What Is A Reserve Audit?
Auditing the reserves set on workers’ compensation claims is an important function for Risk Managers tasked with reducing their Experience Modification Rates and insurance premiums. And, it is the only way to proactively manage your next renewal Experience Modification Rate.
Over-reserving of claims (setting reserves unnecessarily high) is not uncommon. When over-reserving occurs, it has the effect of increasing your next Experience Mod and, as a result, increasing your work comp insurance premiums.
The process involves identifying open claims with suspiciously high reserve values and working with your broker and claims adjuster to negotiate more favorable (lower) reserve values. This will then have the effect of reducing your EMR once reported to your state’s rating bureau.
How Do I Conduct A Reserve Audit?
First, you want to obtain a currently valued loss run report. Your next, renewal Experience Modification Worksheet will not contain data from your current policy. It will contain data from the three prior years. For example, if your current policy is effective 1/1/21-22 and your next EMR is effective 1/1/22, the “experience” that will be in your mod is from 1/1/20-21, 1/1/19-20, and 1/1/18-19.
If your carrier offers online claim access, you will want to enroll. Once you get into the audit process it’s preferable to have access to up-to-date valuations rather than working off a report that may be several weeks old.
Second, you will want to work with your in-house claims expert and your broker to identify claims you believe are reserved at suspiciously high values. Then, provide your adjuster with as much supporting information as you can and discuss with him/her your concerns regarding why you believe the reserves should be taken down.
Be strategic and do not simply challenge all of your open claims. Otherwise, you may not be taken seriously and run the risk of damaging the relationship with your adjuster or adjusters.
Also, keep in mind that your adjuster may not be the person who actually has the authority to take down your reserves, even if they agree. There is typically a pecking order that may include Adjuster, Senior Adjuster, Supervisor, Manager, etc. If you have a claim reserved for $500,000 that you believe will eventually close out for $150,000, your adjuster might not have the authority to to reduce your reserves that much. It may have to be forwarded up the ladder to the desk of the Senior Adjuster or Supervisor.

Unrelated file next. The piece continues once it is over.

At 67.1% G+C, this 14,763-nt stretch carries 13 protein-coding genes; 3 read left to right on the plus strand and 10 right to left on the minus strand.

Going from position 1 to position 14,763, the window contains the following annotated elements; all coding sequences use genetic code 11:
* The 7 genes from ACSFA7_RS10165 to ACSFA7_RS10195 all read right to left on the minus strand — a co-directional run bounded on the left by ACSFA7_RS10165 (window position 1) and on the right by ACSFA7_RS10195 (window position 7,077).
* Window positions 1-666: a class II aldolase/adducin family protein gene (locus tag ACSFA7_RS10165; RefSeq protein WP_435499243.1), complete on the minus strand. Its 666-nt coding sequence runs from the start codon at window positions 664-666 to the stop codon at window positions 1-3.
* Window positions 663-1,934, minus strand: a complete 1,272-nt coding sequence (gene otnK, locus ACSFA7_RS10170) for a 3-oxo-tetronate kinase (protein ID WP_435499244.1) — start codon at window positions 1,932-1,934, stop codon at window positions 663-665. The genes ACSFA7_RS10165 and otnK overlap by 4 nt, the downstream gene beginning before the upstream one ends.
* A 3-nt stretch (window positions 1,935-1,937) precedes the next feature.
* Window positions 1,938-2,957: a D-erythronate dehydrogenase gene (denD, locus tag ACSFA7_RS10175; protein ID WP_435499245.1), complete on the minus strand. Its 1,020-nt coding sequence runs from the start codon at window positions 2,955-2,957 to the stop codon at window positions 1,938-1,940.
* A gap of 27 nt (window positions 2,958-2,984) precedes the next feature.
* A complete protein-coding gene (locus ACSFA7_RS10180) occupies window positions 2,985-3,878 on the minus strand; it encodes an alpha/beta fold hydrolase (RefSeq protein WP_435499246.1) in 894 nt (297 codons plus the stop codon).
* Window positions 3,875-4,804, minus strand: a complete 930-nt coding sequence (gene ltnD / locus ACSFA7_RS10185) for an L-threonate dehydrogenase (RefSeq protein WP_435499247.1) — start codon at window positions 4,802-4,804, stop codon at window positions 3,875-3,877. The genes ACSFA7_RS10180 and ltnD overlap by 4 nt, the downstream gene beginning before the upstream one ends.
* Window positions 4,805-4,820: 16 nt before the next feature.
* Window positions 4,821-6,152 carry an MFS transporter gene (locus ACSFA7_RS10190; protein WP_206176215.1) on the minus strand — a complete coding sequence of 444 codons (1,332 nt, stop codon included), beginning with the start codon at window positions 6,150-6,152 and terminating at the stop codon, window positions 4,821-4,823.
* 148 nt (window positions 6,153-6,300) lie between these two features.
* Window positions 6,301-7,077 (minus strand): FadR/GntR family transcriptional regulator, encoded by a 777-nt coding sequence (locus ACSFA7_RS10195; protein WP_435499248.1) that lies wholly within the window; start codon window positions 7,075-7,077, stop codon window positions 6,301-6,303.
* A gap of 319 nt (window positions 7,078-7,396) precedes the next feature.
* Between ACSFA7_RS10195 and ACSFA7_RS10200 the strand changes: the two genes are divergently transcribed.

Timing Is Everything – Valuation Date
A Reserve Audit has to be completed within a specific time frame. Specifically, it must be completed before your work comp program’s “Valuation Date.”
The Valuation Date is six months following your renewal date. If you renewed on 1/1, your Valuation Date is 7/1. On the Valuation Date your insurance carrier and, possibly, prior carriers will report all of your claims, payroll, and classification code data to NCCI or your state rating bureau. On this date the claim values on open claims will be reported and “locked” for the calculation of your next Experience Modification Rate.
If your reserves are reduced after your valuation date and before your renewal date, it will not help your Experience Modification Rate. No correction reports are submitted in this case.
So, your Reserve Audit must be completed before the Valuation Date.
Because of this you are going to want to start planning a Reserve Audit shortly after you renew even though you have six months before your Valuation Date. Realistically, you want to give yourself 90 days or more to complete your audit from start to finish. But, I’d recommend letting your staff and broker know early that you want an audit performed and to put this project on the calendar.
Interested? Contact Us.
If successful negotiating lower reserves, you will decrease your upcoming Experience Mod and directly reduce the cost of your renewal premiums. Please reach out if you think a Reserve Audit could benefit you.
Want to learn more about Experience Rating? Visit https://www.cytrongroup.com/experience-modification-rate